To an extent, it’s normal to have particular expectations when reading a fantasy book. If the main character’s an orphan, for instance, you can pretty much guarantee they’re the long-lost princess or the child of the world’s saviour from twenty years past. Similarly, if people are fighting with swords and bows you can probably expect they won’t be pulling out a mobile phone to call an ambulance afterwards. However, there’s a difference between expectations and assumptions, and I find myself sometimes falling into the latter. The result is always the same. I feel jolted out of the world, then reconsider my assumptions and enjoy the book so much more now that I can really feel the world as the author’s created it. Obviously, it would be much better to skip the first step or two and just enjoy the book!

I’m curious, does anyone else do this? Or are you good at suspending your assumptions about the world?

The “Women’s vote” is sexist and has no place in the EU debate



Last week on International Women’s Day, I read an article about two campaign groups, one for each side of the EU debate. The first thing I noticed* was the comment about how the debate has been ‘quite male dominated’. So far, so inoffensive. I think few would argue that representation is an important facet of democracy, after all, and surely in an important referendum the campaigns should represent British society, women included. And I have no problem with people setting up campaigns on either side to argue the EU helps or hinders women’s rights, any more than I have a problem with people setting up similar campaigns on the environment or technological innovation.

*This article appears to be an updated version of the one I originally read, with greater emphasis on Priti Patel’s suffragette comments and Helen Pankhurst’s response. The article I originally read had a byline referencing Andrea Leadsom’s comment on how the campaign has been ‘quite male dominated’.

However, the way the campaigns discuss women’s votes is troubling. I’ll start with the Leave group, Women for Britain, because the comparison to the suffragettes really can’t be overlooked. After all, I’ve yet to see Nigel Farage force-fed on a hunger strike. Treating the EU as the same as patriarchal oppression is, frankly, insulting to the women who fought and died so Patel can make these claims.

Aside from the appropriation of the suffragettes’ struggles, however (which I really can’t say any better than Emmeline Pankhurst’s great-granddaughter herself in the article), there’s the fact that I’m simply left confused by Andrea Leadsom’s idea of what women care about:

She said women cared about issues such as the cost of living, the cost of the UK’s EU membership and future prospects for themselves and their children

As a female voter, I can tell you right now that absolutely none of those things on the list is a high priority for me. Cost of living? Well, sure, I’ve thought about it, but who hasn’t? Yes, it’s a greater issue for women, because of the gender pay gap and the fact women are more likely to be single parents, but to say all women care about it is a gross generalization.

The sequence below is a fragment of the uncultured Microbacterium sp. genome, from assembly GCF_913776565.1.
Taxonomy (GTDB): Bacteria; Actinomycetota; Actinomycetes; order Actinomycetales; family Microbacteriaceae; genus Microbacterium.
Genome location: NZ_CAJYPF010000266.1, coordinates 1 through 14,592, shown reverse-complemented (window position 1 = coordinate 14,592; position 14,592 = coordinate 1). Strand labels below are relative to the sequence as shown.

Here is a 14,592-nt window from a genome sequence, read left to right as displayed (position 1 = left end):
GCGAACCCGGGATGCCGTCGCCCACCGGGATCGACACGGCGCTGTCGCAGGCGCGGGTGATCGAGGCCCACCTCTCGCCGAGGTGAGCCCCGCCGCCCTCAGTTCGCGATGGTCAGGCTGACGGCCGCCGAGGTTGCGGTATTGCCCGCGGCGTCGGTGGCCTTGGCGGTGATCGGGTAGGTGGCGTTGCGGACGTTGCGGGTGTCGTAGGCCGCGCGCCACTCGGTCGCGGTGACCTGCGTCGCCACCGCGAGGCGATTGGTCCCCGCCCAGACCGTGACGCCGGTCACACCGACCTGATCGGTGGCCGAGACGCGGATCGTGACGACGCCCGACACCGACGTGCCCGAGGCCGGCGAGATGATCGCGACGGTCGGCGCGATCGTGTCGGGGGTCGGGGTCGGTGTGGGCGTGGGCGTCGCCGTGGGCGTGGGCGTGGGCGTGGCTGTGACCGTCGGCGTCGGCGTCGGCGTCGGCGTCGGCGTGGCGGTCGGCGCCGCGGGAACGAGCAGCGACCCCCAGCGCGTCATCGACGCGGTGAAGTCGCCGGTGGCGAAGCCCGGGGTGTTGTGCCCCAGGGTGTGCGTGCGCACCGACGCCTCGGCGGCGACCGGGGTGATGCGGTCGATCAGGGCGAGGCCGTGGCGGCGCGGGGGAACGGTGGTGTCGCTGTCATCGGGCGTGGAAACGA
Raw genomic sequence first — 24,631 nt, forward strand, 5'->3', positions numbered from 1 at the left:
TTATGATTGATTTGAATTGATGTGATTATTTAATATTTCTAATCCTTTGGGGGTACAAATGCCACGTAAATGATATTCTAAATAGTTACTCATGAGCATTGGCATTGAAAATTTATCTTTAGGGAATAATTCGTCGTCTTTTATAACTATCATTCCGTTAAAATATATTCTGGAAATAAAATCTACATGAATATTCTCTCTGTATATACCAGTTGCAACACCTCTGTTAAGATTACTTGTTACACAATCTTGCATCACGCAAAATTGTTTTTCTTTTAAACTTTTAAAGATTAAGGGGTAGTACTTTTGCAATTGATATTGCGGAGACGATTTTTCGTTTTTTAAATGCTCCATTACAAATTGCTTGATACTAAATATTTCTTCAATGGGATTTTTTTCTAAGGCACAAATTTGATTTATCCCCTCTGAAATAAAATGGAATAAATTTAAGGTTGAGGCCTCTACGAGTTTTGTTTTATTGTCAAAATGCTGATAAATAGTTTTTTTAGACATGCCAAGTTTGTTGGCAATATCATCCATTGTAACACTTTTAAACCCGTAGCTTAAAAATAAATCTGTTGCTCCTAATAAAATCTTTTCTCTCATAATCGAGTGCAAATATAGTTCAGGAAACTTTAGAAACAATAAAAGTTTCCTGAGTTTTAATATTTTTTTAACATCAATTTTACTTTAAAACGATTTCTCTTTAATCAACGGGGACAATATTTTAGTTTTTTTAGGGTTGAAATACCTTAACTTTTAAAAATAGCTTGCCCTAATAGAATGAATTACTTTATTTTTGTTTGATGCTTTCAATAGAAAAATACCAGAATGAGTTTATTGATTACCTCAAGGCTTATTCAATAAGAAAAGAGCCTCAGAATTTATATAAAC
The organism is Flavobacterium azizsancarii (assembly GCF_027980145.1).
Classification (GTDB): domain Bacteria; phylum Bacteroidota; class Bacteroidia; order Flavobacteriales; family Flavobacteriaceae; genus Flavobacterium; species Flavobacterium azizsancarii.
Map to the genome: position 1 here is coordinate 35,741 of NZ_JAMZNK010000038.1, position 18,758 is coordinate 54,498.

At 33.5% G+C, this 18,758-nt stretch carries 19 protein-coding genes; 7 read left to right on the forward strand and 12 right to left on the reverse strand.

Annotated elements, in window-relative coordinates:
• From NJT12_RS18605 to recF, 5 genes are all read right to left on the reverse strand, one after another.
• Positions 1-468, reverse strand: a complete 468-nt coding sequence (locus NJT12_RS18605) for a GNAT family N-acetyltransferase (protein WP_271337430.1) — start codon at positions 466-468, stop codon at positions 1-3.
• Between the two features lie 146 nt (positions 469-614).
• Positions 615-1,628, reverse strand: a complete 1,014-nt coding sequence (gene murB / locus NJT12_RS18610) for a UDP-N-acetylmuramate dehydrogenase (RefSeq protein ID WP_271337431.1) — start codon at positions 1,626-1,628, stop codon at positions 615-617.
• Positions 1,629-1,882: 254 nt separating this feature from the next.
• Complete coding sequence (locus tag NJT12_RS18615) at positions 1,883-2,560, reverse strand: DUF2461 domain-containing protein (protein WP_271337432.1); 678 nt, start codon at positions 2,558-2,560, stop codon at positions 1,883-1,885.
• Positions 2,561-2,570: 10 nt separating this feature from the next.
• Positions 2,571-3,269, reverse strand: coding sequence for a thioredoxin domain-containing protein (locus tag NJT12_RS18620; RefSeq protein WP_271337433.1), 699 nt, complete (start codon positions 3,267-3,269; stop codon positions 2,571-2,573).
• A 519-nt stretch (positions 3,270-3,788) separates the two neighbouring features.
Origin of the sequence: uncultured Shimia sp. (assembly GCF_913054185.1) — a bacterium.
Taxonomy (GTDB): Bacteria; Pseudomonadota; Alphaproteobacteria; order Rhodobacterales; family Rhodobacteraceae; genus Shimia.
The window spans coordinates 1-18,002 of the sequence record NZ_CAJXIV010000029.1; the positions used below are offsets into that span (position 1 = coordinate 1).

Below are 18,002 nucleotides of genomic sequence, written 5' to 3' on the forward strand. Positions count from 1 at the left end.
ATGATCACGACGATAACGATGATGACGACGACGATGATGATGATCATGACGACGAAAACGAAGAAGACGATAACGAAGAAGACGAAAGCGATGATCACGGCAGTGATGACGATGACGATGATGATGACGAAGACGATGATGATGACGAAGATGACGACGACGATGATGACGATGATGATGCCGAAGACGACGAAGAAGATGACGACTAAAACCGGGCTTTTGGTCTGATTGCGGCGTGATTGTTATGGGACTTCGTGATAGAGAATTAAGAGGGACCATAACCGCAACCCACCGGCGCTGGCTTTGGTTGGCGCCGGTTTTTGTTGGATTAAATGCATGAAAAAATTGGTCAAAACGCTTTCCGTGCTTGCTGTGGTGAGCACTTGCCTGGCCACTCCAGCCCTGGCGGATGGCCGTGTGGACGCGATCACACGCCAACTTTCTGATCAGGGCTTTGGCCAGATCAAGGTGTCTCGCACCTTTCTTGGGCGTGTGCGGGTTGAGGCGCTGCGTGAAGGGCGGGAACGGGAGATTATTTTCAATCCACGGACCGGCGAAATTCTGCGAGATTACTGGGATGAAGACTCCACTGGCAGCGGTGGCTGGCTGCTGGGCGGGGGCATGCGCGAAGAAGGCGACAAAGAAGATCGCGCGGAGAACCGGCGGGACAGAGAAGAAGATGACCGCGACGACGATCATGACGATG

The same goes for caring about the future for themselves and their children. I can guarantee you that most of the men I work with care more about the next generation’s prospects than I do. Why? Because they’re parents, and I’m not. The notion that ‘women care about … their children’ is the same kind of sexism that brought us that horrendous – and much parodied – ‘The woman who made up her mind’ video in our last referendum.

Likewise, I’ve certainly thought about future prospects but, again, so have the men I know. As for the cost of the UK’s EU membership, well, that one has literally never crossed my mind.

If Women for Britain has a problem with ascribing a universality to female-coded concerns, then the Remain campaign has a problem with assuming feminist issues are only of concern to female voters. To quote Nicky Morgan:

From safeguarding parental leave to tackling discrimination in the workplace and bringing an end to violence against women and girls, our EU membership is critical in helping protect and further the rights of women around Britain.

These are much more universal issues for women (even, arguably, shared parental leave, as it can help reduce employer discrimination against young women). But, again, I don’t understand why they’re ‘trying to target women voters’. Male voters, after all, have sisters, daughters, mothers, wives and girlfriends whom these issues personally affect, and in many ways these are all improvements that help men themselves, too. Ending discrimination in the workplace helps male business-owners who get the benefit of the best minds, not the best of half. Parental leave helps men who want to spend time with their children. Moreover, people don’t always vote just for what affects themselves and their loved ones, but for what they think is right. Plenty of men care about ending workplace discrimination because it’s the right thing to do. Treating these things as issues for female voters reinforces the sexist concept that things that affect women are of women’s concern only.

The most insidious part of all of this, however, is the implication that all those other issues that may affect how people vote in the referendum are ‘men’s issues’. The very idea of targetting campaigns to the women’s vote implies that there are certain issues women care about that men don’t care about, and that, for women, these issues supersede all those other issues men care about. As a voter, I care about the EU’s animal rights legislation, I care about its response to things like encryption and internet piracy, I care about measures it might implement to protect the environment, and I care about its treatment of refugees. None of these has anything to do with my gender.